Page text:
Europe's Elections Seen By Google

Friday, June 5, 2009 | 8:32 AM

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As voters began to go to the polls to elect a new European Parliament, we thought it would be interesting to use some of advanced tools to capture the vote's trends. By deploying our public tool Insights for Search, we wer, we were able to compare the searching patterns of millions of Brits, French, German, Italians and Poles and compute how interest in a topic changes over time. In each country, we looked at the search for political parties in the run up to the election.

The results were fascinating. While many ruling parties showed surprising resilience, the searches underlined how non-traditional and often anti-European parties have gained ground. The UK presents a striking example. Interest in both Labour and the Conservatives stagnated, while smaller parties like the Greens and UK Independence party surged ahead in the wake of the MPs expenses scandal.

A word of caution is in order. It is possible to slice these data in multiple ways. People use a variety of different forms of shorthand when they search, and political parties are no different. The search queries compared here represent the least ambiguous versions of searching for a given party--BNP is a bank in addition to a party, of course, but the Greens share their name with a color and both Labour and Conservative are likewise words in their own right. In addition, there is nothing exhaustive or completely conclusive about these queries. Searches don't necessarily translate into votes.

Even so, we believe that large amounts of anonymous data provides a powerful tool for making important insights. Our Google Flu Trends allows us to predict the spread of the disease faster than public authorities and could end up saving lives. So take a moment to ruminate over the following search results taking the political pulse in the UK, France, Germany, Italy and Poland.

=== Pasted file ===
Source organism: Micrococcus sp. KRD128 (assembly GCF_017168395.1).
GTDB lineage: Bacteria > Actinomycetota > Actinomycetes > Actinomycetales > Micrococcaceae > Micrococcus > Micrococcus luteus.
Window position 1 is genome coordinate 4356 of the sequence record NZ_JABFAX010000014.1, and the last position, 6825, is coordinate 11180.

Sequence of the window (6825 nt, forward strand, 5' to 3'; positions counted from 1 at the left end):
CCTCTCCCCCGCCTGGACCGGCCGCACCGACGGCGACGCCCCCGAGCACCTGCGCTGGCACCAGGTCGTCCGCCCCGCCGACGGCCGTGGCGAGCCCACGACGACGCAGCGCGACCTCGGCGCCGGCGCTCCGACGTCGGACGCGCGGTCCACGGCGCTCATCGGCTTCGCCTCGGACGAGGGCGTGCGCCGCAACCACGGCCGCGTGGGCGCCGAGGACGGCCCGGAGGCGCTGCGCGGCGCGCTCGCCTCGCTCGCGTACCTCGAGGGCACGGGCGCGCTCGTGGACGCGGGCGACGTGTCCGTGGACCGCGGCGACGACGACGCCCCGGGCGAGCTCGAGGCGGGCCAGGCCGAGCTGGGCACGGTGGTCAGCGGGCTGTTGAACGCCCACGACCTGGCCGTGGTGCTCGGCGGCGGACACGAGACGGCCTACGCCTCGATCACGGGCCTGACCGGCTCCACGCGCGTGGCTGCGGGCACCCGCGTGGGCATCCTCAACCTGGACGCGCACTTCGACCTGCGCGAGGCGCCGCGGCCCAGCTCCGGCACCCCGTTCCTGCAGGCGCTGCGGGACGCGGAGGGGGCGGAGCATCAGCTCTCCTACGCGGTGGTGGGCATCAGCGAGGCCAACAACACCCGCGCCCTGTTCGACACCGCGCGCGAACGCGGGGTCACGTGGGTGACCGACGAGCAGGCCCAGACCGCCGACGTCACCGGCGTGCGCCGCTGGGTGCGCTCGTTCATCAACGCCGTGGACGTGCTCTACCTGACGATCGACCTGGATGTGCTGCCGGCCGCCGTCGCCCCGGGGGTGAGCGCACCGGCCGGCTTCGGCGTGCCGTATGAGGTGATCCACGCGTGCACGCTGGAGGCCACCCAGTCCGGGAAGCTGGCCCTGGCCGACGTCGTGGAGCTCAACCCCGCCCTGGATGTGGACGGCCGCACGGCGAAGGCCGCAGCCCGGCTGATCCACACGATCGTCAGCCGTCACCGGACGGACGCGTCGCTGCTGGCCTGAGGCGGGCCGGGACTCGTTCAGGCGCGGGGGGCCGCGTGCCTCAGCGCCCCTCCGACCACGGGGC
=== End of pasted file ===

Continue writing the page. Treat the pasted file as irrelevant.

United Kingdom



FRANCE

In France, President Nicolas Sarkozy's ruling UMP dominated searches and the Socialist Party continued to stagnate. But in the final days before the vote, the left-wing "Front de Gauche" and the right-wing "Front National" gained traction. The Greens, meanwhile, failed to gain real momentum.



GERMANY

In Germany, searches veered left. While the ruling coalition continued to dominate, junior left wing partner SPD rose faster than the Chancellor Angela Merkel's center right CDU. Centrist Free Democrats scored a strong showing and the radical left-wing Die Linke looked poised to surprise and the Greens showing a strong performance.


Italy

Italians seemed to favor the left wing PD and IDV formations over Prime Minister Silvio Berlusconi's ruling PDL People of Freedom. Little change was visible over the final month of campaigning.


POLAND

Poles turned first to Prime Minister Donald Tusk's Civic Platform. But a surprising number searched for anti-European, nationalist party Libertas, which was born out of the Irish No vote against the Lisbon Treaty.


Posted by Bill Echikson, Senior Manager, Communications

6 comments:

Grahnlaw said...

Fascinating insights. One thing the curves could do is to use the colours of the parties on the graphs. It would be easier to read.

Cezary said...

Libertas Poland is not really popular in terms of votes. It is only that Polish Public TV is ruled by people connected to this party, and so they forced journalists to show Libertas as 3 party in Poland, even if it has only 1% of support in polls. This is why it is searched so often.

Will this e-popularity convert into support? We'll see on Sunday evening.

Bruno Mertins said...

Now with the results out, it will be interesting to compare some data and find some useful insights, such as which parties have much more computer savvy followers and which ones lack of them.

The search trends in France & Germany reflected almost the actual results of the polls.

In France the UMP had the lead of votes, followed by the opposition Socialist Party and the Europe Ecologie environmentalist party in third. Wow, Fascinating...

Bruno Mertins said...

Now with the results out, it will be very interesting to find out some facts, such as which parties have much more computer savvy followers... and other useful insights.

The search trends in France & Germany reflected almost the actual results of the polls.

France UMP had the lead of votes, followed by the opposition Socialist Party and the Europe Ecologie environmentalist party in third. Wow, Fascinating!

Julien Frisch said...

There are quite many ways to interpret these data, and I'd be cautious to do so:

Interest in certain parties may be triggered by the search for general information; it may be the result of a specific news item that raised attention to this party; a party might be of interest of because it is unknown and people want to know more about it; etc.

What I want to say is that you cannot draw any conclusion from the figures except that there was rising interest in certain parties at certain times. To understand why this was the case, you'd probably have to analyse the news of these days.

val said...

I was wondering when people who were hacked in 1997 will ever gain rights to recover their documents.
The reason I am asking is that currently, some politicians were hacked and they now realize how invasion of privacy 0r lack thereof feels.